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The Nightingale Gallery (The Sorrowful Mysteries of Brother Athelstan #1)

3.87 of 5 stars 3.87  ·  rating details  ·  653 ratings  ·  46 reviews
In 1376, the famed Black Prince died of a terrible rotting sickness, closely followed by his father, King Edward III. The crown of England is left in the hands of a mere boy, the future Richard II, and the great nobles gather like hungry wolves around the empty throne. As a terrible power struggle threatens the country, one of London's powerful merchant princes is foully m ...more
ebook, 256 pages
Published November 21st 2011 by Severn Select (first published 1991)
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(showing 1-30 of 1,340)
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Jamie
I like the title of this series. Not being a Catholic, I had to look up "Sorrowful Mysteries" - they're one of the sets of Mysteries used when praying the Rosary.

The book has an interesting setting: London, just after the death of Edward III. John of Gaunt seems to be mixed up in the murder, although I didn't get far enough along to find out how. In addition to Brother Athelstan we are quickly introduced to a cat, a widow, a coroner, a criminal taking sanctuary in Athelstan's church, a corrupt J
...more
Susan
Another piece of “candy” for my historical mystery addiction. I love historical mysteries, use them as a candy fix, and The Nightingale Gallery didn’t disappoint. This story takes place in the late 14th century and the author was able to give you a good picture of life during those times. I am not too familiar with this period in history when John of Gaunt is regent for the young crown prince (Richard II) and I would have liked a bit more of the politics going on behind the scenes. A Dominican p ...more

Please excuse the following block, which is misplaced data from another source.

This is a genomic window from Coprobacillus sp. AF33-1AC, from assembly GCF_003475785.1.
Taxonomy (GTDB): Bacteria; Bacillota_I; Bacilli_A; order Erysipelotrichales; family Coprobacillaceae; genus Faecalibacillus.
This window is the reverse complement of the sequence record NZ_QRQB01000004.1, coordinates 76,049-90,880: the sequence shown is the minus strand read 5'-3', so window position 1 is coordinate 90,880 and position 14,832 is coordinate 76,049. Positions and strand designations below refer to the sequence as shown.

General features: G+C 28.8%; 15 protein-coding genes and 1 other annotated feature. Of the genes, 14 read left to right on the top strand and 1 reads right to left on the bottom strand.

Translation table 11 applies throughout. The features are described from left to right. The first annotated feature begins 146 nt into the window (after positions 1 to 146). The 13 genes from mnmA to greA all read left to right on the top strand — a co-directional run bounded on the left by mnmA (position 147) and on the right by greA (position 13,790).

Maureen Curran-Dorsano
The medieval clerical mystery seems to be a sub-genre all its own, with dozens of series centered around monks, friars, nuns, monasteries, abbeys and the like. Though The Cadfael Chronicles are still my favorite, I am enjoying this series that takes place in 14th century London. The author's descriptions erase any bit of romantic notions about medieval life, and I tire a bit reading about the stinking, putrid, nauseating, etc., etc., etc., sites and smells of London. But Brother Athelstan is a w ...more
Jayaprakash Satyamurthy
I'm partial to historical mysteries, but the last few that I tried out were only so-so, possibly because their settings were too recent - Victorian England. This one is set in the 14th century, so the sense of exoticism underscored with a lived-in earthiness that makes such settings appealing to me is more or less a given. Brother Athelstan is monk with a troubled past and he's been given charge of a London slum full of harlots, ne-er do wells and humble tradesmen. He's also been made clerk to a ...more